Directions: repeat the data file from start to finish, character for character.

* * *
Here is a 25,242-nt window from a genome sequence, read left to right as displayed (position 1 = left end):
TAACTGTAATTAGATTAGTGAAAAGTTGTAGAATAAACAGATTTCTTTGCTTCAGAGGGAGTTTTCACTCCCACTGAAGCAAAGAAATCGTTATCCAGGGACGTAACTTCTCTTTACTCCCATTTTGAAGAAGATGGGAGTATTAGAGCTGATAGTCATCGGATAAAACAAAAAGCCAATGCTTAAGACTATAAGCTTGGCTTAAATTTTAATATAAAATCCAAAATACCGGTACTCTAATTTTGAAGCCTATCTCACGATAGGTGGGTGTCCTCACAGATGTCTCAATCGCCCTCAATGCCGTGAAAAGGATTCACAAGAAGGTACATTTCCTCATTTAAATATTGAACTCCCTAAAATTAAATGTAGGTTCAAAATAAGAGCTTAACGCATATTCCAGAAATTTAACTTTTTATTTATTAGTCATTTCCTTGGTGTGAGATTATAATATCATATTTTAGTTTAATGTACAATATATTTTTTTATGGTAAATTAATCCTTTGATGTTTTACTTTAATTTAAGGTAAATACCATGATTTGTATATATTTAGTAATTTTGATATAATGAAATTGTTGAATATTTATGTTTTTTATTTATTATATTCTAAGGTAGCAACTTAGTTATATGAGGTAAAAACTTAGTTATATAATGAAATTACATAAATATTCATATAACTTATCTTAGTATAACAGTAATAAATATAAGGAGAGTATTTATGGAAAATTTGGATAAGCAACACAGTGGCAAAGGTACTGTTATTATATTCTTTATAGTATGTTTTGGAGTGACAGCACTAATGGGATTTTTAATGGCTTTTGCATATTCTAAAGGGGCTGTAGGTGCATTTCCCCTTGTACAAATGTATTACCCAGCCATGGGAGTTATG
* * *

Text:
Here is a 25,242-nt window from a genome sequence, read left to right as displayed (position 1 = left end):
TAACTGTAATTAGATTAGTGAAAAGTTGTAGAATAAACAGATTTCTTTGCTTCAGAGGGAGTTTTCACTCCCACTGAAGCAAAGAAATCGTTATCCAGGGACGTAACTTCTCTTTACTCCCATTTTGAAGAAGATGGGAGTATTAGAGCTGATAGTCATCGGATAAAACAAAAAGCCAATGCTTAAGACTATAAGCTTGGCTTAAATTTTAATATAAAATCCAAAATACCGGTACTCTAATTTTGAAGCCTATCTCACGATAGGTGGGTGTCCTCACAGATGTCTCAATCGCCCTCAATGCCGTGAAAAGGATTCACAAGAAGGTACATTTCCTCATTTAAATATTGAACTCCCTAAAATTAAATGTAGGTTCAAAATAAGAGCTTAACGCATATTCCAGAAATTTAACTTTTTATTTATTAGTCATTTCCTTGGTGTGAGATTATAATATCATATTTTAGTTTAATGTACAATATATTTTTTTATGGTAAATTAATCCTTTGATGTTTTACTTTAATTTAAGGTAAATACCATGATTTGTATATATTTAGTAATTTTGATATAATGAAATTGTTGAATATTTATGTTTTTTATTTATTATATTCTAAGGTAGCAACTTAGTTATATGAGGTAAAAACTTAGTTATATAATGAAATTACATAAATATTCATATAACTTATCTTAGTATAACAGTAATAAATATAAGGAGAGTATTTATGGAAAATTTGGATAAGCAACACAGTGGCAAAGGTACTGTTATTATATTCTTTATAGTATGTTTTGGAGTGACAGCACTAATGGGATTTTTAATGGCTTTTGCATATTCTAAAGGGGCTGTAGGTGCATTTCCCCTTGTACAAATGTATTACCCAGCCATGGGAGTTATG